Question 2. You mentioned during your testimony that your agency is 
looking into working on and reopening cold cases regarding MMIW.

    2a. How many cold cases exist? If an exact answer isn't feasible, 
how many cold cases do you/your agency estimate to exist?

    2b. How many years back do these cases span to be considered a 
``cold case?''

    2c. What level of priority do these cases receive compared to more 
recent cases?

    2d. Are additional agency resources or other sources of funding 
available to help with these cold case investigations? If not, where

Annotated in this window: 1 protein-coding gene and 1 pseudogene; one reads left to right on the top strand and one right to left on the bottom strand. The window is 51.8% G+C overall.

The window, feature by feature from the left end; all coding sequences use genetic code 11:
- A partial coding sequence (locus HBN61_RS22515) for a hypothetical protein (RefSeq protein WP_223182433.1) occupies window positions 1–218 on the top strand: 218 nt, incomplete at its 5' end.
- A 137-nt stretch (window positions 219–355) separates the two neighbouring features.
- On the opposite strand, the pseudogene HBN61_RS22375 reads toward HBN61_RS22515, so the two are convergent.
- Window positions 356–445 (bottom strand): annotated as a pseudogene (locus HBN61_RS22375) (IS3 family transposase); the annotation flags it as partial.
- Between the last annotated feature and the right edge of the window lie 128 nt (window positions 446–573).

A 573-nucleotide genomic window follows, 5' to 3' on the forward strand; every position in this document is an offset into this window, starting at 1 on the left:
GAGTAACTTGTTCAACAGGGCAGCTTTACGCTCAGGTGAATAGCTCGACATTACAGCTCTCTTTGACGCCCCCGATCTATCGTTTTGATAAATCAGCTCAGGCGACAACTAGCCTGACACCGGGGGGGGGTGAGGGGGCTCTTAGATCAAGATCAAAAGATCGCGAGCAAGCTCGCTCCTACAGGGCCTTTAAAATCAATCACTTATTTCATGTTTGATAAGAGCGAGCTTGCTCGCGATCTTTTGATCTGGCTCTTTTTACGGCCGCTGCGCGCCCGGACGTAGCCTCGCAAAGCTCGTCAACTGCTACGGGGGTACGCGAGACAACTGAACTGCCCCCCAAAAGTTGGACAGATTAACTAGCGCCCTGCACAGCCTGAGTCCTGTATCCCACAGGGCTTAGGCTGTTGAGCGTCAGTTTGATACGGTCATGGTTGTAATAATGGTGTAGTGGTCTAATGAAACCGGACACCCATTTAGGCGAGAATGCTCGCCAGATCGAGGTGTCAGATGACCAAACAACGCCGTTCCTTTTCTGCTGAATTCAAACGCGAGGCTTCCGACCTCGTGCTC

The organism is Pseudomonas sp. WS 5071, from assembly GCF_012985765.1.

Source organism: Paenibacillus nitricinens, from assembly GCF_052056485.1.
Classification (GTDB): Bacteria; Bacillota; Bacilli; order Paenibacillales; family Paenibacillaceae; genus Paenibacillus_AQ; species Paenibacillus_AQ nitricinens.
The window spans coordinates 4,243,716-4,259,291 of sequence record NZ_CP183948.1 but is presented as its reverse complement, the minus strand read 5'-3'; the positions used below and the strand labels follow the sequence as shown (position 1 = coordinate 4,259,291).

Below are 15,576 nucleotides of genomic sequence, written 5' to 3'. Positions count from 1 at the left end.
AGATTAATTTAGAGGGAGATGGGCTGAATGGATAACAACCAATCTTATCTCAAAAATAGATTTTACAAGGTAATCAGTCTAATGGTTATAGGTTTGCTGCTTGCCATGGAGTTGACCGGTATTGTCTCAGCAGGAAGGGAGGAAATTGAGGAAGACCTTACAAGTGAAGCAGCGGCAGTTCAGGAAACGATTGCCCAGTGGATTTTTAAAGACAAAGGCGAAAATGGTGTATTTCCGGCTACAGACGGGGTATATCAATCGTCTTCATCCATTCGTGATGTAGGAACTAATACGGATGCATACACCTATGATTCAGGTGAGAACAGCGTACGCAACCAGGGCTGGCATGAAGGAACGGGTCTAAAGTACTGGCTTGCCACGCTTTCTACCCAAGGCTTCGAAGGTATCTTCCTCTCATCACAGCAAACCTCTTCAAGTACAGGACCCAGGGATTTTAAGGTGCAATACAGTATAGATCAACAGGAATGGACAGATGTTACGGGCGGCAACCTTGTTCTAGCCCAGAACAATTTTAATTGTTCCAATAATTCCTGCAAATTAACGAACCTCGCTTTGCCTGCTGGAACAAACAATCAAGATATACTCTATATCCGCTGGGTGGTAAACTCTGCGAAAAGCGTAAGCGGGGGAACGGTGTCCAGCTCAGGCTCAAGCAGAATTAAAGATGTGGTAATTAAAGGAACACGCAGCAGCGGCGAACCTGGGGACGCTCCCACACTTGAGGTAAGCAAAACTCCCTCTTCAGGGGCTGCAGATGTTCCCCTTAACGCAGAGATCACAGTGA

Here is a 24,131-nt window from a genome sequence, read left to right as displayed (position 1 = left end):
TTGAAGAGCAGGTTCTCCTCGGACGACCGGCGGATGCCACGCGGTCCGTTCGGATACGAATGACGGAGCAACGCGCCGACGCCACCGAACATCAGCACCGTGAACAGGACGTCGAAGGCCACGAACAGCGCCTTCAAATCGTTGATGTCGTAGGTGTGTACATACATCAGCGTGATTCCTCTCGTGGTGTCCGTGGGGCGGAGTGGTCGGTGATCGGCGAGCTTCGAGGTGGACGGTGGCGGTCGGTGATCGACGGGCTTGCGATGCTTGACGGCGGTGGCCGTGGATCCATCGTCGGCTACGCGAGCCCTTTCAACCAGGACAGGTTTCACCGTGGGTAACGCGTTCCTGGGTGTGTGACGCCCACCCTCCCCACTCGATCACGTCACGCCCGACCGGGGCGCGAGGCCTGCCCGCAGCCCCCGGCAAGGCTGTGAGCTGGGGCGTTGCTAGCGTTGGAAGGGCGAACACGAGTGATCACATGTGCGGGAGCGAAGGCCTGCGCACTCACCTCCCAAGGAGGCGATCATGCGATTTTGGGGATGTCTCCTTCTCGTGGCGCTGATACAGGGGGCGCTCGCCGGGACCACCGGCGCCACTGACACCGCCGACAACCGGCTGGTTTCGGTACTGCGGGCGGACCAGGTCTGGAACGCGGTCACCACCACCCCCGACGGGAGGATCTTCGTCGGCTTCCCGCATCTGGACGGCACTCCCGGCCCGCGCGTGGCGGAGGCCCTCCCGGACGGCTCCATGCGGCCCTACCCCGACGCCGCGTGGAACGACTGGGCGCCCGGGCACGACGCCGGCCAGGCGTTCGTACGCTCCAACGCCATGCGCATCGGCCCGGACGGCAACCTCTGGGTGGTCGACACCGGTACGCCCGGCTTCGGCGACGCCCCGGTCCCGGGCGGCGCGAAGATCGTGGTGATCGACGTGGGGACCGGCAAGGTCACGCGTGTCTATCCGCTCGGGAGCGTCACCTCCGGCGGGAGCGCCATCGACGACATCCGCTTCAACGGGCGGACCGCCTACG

can such resources come from to aid in these cold cases?

    Question 3. In October 2018, the Office of Justice Services offered 
information about its work on sexual and domestic violence in Indian 
Country under the ``Victim Assistance'' tab. This information is no 
longer available online and was replaced with DOJ, HHS, and State 
Department links. To note, the Administration for Native Americans 
(ANA) is a much smaller department than BIA and they've already 
released online resources regarding the MMIW crisis.

    3a. Why has this information been taken down/deleted from your 
agency's website within the last year?

    3b. Does BIA plan to provide online resources for the MMIW crisis?

    3c. Will BIA release the information generated from its listening 
sessions to the public?

    Question 4. As a general matter, emergency response training for 
tribal police department officers is needed to decrease officer